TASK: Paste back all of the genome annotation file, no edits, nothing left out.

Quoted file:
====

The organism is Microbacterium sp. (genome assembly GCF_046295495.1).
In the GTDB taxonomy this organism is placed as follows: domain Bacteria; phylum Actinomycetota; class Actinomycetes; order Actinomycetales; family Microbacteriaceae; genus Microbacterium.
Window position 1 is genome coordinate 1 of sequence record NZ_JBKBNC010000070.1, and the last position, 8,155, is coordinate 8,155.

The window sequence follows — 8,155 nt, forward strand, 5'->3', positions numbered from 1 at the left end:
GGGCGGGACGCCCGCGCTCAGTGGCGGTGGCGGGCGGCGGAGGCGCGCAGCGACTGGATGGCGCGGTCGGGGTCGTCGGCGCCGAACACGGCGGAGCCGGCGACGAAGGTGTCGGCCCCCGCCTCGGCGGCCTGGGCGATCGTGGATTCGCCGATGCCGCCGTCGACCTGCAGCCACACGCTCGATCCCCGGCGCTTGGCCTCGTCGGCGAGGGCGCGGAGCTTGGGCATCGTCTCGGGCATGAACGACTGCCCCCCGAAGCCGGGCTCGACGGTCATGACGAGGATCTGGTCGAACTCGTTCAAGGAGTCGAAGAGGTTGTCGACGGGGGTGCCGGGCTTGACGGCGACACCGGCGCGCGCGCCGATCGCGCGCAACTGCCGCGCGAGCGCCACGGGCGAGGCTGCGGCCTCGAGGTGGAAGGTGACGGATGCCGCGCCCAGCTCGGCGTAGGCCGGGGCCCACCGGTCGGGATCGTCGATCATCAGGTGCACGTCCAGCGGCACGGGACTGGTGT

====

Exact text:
The organism is Microbacterium sp. (genome assembly GCF_046295495.1).
In the GTDB taxonomy this organism is placed as follows: domain Bacteria; phylum Actinomycetota; class Actinomycetes; order Actinomycetales; family Microbacteriaceae; genus Microbacterium.
Window position 1 is genome coordinate 1 of sequence record NZ_JBKBNC010000070.1, and the last position, 8,155, is coordinate 8,155.

The window sequence follows — 8,155 nt, forward strand, 5'->3', positions numbered from 1 at the left end:
GGGCGGGACGCCCGCGCTCAGTGGCGGTGGCGGGCGGCGGAGGCGCGCAGCGACTGGATGGCGCGGTCGGGGTCGTCGGCGCCGAACACGGCGGAGCCGGCGACGAAGGTGTCGGCCCCCGCCTCGGCGGCCTGGGCGATCGTGGATTCGCCGATGCCGCCGTCGACCTGCAGCCACACGCTCGATCCCCGGCGCTTGGCCTCGTCGGCGAGGGCGCGGAGCTTGGGCATCGTCTCGGGCATGAACGACTGCCCCCCGAAGCCGGGCTCGACGGTCATGACGAGGATCTGGTCGAACTCGTTCAAGGAGTCGAAGAGGTTGTCGACGGGGGTGCCGGGCTTGACGGCGACACCGGCGCGCGCGCCGATCGCGCGCAACTGCCGCGCGAGCGCCACGGGCGAGGCTGCGGCCTCGAGGTGGAAGGTGACGGATGCCGCGCCCAGCTCGGCGTAGGCCGGGGCCCACCGGTCGGGATCGTCGATCATCAGGTGCACGTCCAGCGGCACGGGACTGGTGT